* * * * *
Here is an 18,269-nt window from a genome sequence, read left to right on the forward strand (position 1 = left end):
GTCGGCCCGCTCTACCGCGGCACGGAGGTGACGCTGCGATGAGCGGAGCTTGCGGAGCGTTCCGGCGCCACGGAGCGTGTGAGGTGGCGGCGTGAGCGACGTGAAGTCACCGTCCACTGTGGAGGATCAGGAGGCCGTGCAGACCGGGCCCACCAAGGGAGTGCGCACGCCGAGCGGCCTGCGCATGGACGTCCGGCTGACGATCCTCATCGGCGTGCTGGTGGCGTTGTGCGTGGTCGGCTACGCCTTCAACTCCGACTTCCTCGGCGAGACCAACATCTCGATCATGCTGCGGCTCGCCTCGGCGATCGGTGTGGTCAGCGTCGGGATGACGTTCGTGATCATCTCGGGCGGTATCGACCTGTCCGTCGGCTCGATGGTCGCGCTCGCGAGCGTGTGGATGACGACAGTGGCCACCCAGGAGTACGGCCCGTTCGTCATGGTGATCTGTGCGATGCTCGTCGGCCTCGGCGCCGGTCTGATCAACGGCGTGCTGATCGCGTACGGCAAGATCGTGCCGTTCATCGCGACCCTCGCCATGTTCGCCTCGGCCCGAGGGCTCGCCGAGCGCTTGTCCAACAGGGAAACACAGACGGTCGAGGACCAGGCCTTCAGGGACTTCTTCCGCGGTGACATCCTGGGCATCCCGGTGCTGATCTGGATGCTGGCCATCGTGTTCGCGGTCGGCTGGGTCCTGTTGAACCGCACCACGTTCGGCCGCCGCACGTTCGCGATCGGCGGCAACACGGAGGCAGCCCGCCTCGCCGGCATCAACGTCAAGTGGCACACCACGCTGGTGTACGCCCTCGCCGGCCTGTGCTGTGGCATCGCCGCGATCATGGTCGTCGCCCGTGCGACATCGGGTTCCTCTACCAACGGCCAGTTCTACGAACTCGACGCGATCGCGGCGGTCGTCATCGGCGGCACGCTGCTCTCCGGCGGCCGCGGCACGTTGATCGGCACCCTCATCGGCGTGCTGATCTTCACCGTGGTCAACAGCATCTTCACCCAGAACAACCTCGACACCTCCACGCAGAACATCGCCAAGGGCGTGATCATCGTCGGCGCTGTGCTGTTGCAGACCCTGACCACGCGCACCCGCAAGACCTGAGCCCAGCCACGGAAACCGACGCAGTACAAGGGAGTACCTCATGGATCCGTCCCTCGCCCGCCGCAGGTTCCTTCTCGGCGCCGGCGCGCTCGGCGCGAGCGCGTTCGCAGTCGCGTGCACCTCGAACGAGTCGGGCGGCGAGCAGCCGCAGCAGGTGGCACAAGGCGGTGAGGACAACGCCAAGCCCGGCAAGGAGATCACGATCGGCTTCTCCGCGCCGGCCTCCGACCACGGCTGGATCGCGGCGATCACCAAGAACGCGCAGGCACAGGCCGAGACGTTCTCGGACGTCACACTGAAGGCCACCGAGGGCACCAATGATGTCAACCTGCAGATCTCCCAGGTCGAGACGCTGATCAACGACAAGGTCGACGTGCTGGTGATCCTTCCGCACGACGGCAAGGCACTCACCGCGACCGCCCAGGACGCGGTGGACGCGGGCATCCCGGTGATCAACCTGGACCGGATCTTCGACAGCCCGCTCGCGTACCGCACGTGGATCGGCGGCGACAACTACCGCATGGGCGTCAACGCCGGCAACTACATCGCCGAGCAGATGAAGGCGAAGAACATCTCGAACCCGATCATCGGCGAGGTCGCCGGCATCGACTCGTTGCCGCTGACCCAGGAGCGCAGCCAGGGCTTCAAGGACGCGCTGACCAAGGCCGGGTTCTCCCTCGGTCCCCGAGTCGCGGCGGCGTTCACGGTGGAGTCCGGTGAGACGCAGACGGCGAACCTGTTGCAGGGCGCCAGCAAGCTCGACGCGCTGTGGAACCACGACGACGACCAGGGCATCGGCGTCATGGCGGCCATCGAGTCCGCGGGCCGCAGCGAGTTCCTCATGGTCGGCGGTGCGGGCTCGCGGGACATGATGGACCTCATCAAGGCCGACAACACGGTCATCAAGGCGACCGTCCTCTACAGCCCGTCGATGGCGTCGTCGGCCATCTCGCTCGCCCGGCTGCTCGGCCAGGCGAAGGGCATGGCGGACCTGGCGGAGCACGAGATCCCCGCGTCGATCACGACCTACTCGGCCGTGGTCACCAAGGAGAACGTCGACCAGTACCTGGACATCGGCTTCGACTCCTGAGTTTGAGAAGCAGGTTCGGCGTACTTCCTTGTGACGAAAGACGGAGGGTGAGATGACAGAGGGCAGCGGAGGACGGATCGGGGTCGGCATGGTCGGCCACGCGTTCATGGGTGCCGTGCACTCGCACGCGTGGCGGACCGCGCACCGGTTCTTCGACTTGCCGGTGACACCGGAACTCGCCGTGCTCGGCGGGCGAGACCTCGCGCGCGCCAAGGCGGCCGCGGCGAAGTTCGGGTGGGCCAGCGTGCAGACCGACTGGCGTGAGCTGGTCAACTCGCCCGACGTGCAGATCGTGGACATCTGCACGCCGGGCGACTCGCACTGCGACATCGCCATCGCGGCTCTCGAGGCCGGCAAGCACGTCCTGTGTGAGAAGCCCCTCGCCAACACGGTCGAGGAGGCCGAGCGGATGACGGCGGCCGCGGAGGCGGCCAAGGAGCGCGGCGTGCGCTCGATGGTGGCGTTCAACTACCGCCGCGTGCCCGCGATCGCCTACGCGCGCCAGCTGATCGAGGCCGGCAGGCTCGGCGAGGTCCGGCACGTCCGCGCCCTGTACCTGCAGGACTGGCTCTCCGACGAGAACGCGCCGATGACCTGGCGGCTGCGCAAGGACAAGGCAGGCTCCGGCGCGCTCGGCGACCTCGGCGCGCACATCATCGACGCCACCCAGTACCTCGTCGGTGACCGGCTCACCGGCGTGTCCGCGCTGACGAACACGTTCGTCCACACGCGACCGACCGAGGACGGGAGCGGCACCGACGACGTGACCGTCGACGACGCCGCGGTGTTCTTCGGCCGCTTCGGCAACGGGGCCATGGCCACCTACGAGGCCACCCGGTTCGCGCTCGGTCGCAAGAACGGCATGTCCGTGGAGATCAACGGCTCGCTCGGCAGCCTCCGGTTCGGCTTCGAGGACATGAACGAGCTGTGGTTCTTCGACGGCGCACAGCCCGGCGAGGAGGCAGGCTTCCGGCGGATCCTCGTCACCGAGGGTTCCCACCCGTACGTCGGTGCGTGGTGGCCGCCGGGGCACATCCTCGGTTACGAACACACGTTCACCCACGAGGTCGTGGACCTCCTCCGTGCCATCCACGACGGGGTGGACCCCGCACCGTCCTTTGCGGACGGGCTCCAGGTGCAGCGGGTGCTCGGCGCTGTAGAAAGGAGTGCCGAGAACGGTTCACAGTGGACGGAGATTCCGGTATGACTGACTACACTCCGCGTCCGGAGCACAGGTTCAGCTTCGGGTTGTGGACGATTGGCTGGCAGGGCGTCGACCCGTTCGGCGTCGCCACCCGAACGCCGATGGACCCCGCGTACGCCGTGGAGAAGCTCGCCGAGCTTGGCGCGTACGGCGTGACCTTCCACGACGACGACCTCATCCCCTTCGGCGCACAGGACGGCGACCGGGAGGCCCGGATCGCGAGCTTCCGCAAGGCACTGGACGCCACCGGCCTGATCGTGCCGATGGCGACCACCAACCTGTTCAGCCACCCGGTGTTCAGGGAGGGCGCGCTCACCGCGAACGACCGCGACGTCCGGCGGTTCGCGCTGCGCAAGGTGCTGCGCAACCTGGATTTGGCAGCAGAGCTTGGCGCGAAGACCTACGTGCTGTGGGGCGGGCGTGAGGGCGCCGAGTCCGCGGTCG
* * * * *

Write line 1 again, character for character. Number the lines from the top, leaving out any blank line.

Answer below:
Here is an 18,269-nt window from a genome sequence, read left to right on the forward strand (position 1 = left end):